Wrapped Up with a Bow

This letter originally appeared in the December edition of Lake Norman CURRENTS.

This time of year always brings back a rush of memories from when I worked in the retail industry in my teens and early 20s and the oh-so valuable life lessons I learned.

My first memory that stands out is my time working at Belk Department Store. Now, if you’re a woman and you’ve never worked at Belk or shopped there, you can’t really consider yourself southern, in my opinion. When I was in high school, our local store at The Asheville Mall interviewed a number of teenagers from the surrounding high schools and then selected a handful of us to become paid employees, working in retail positions and participating in events like back-to-school or prom fashion shows. When I was 16, they asked me if I wanted to make some extra money working in the store during the holidays. Having just had my driver’s license for a few months, and a penchant for wearing fashionable clothes, I happily accepted.

Imagine my surprise when I showed up for my first shift to discover I would be manning the free gift wrap shop they had set up in the middle of the store. Every single customer who purchased a gift at Belk had the option to get their present wrapped for free (mind you, this was the mid-90s). Did I know how to wrap gifts? No. Had I received any type of gift-wrap training? No. Did I have anyone to assist me in my set up that contained huge rolls of gift wrap with built in blades that stood taller than me? No. But never one to make waves, I rolled up my sleeves and did my best in the solo position for the next few weeks. There were plenty of older female shoppers who had  “bless your heart” moments and helped me. Others would just say, “If you give me some of the paper and a bow, I’ll take it home and wrap it myself.” The male shoppers could have cared less what those boxes looked like at the finish, as long as they didn’t have to do it themselves. Beads of sweat formed on my forehead as I watched the line from my table set up near the shoe department grow until it backed up past the store entrance.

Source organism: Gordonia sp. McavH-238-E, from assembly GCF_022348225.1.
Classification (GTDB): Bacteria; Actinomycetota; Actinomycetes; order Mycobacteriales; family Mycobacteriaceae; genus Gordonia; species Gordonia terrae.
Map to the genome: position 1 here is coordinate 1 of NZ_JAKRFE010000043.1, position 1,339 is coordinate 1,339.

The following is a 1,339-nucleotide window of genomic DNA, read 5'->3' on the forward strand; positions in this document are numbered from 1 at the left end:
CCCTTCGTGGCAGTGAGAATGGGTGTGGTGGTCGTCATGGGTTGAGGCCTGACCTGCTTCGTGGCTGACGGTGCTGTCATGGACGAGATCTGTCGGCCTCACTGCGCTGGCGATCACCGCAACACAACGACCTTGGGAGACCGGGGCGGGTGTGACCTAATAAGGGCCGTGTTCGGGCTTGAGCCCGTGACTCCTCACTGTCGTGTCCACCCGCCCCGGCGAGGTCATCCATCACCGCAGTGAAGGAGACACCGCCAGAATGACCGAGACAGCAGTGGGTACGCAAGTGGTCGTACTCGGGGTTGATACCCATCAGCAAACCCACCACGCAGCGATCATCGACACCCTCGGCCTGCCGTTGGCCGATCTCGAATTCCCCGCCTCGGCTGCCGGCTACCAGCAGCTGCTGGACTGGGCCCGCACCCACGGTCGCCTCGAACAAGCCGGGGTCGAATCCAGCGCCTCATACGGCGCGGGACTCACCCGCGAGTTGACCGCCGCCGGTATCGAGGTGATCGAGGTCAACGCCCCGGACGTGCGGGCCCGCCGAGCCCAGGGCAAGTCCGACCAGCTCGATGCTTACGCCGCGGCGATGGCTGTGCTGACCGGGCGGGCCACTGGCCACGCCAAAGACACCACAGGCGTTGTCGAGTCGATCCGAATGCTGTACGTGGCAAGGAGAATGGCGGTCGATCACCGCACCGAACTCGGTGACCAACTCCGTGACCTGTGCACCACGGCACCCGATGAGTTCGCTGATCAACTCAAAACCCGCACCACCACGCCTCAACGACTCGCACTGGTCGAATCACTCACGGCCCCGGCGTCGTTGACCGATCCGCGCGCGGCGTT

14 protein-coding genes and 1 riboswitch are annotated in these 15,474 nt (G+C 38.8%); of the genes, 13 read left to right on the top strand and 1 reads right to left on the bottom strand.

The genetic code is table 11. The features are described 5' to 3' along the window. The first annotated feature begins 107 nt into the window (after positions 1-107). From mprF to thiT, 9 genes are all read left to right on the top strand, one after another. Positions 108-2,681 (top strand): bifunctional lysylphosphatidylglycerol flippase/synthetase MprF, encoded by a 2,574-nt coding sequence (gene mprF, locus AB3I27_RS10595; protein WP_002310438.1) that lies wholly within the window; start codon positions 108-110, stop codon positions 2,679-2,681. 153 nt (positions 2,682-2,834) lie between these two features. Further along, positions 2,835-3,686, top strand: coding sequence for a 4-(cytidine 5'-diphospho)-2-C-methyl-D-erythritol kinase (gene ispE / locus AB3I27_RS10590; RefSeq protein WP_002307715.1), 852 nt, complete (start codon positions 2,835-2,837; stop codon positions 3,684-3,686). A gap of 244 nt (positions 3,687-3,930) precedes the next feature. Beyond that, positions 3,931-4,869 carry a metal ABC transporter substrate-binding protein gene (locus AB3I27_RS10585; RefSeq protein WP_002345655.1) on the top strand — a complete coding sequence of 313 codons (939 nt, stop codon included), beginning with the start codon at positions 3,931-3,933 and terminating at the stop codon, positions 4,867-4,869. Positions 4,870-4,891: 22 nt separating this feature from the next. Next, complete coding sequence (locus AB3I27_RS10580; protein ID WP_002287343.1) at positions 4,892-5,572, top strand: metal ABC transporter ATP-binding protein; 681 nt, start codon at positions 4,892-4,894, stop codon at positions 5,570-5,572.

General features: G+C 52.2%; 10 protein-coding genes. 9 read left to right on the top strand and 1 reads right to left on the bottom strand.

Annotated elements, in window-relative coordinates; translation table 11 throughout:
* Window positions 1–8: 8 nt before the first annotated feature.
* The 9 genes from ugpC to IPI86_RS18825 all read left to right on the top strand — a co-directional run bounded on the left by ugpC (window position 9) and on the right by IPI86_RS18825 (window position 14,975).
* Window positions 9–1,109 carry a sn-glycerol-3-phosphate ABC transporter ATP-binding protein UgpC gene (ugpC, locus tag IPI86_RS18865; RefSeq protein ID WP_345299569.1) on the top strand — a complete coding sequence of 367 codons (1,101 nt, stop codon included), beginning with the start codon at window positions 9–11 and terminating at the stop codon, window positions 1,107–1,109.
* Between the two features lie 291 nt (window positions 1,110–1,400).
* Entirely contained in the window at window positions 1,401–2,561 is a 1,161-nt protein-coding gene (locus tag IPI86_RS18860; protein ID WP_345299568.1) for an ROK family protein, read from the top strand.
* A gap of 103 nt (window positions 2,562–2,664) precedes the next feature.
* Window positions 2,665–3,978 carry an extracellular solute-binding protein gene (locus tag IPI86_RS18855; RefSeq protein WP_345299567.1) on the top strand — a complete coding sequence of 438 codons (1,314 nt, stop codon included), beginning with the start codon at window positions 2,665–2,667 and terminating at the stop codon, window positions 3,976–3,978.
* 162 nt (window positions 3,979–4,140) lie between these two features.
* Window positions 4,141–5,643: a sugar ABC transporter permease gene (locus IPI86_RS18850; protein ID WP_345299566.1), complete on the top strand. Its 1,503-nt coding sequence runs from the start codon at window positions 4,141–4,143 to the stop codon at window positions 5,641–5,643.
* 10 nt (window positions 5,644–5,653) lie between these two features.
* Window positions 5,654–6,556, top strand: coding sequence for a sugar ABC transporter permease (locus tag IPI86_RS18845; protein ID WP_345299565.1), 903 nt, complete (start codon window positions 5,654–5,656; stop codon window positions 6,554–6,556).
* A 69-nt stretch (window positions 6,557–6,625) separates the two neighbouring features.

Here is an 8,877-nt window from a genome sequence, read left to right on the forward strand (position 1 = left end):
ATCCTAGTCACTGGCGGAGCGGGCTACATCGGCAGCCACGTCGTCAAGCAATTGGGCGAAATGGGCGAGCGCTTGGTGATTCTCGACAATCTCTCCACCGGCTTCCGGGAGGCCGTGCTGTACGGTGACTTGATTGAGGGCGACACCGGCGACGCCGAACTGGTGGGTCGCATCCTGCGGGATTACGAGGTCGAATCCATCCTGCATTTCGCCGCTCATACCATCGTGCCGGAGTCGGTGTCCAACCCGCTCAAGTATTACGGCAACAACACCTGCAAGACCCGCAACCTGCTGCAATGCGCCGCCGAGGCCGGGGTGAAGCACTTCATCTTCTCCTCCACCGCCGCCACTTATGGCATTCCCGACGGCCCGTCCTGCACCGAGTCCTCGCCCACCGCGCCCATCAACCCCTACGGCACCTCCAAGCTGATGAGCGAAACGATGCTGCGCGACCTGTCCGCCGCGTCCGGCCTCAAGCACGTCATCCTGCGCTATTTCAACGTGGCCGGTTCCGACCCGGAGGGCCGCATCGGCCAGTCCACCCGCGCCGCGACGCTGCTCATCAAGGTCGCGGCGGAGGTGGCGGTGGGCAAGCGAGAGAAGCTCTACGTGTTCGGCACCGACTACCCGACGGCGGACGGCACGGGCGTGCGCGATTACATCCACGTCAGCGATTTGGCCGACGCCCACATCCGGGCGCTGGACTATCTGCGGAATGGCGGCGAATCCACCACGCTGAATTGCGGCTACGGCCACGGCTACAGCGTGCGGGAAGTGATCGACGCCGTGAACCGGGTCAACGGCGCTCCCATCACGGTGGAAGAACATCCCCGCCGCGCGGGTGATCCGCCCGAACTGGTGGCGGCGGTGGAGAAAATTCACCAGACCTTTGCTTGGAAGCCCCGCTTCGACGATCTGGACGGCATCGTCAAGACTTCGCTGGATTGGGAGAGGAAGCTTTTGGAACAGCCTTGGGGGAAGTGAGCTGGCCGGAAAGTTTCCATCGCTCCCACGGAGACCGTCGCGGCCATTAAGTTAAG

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I somehow survived. I guess most people did take pity on that small 16-year-old in her plaid skirts and tights, working alone, hoping just to get through each shift without slicing a finger off. The upside was that I learned how to wrap a gift pretty well and made my very first paycheck.

Telling this story reminds me how I learned the value of hard work and watching people find joy in shopping for meaningful gifts for those they love. The following year I was assigned an overnight shift decorating the store for the holidays. My best friend and I almost froze to death the next morning while searching for her car in the parking lot because we hadn’t paid attention to where we parked, but it’s also a memory I’ll never forget.

Cheers to you and yours!

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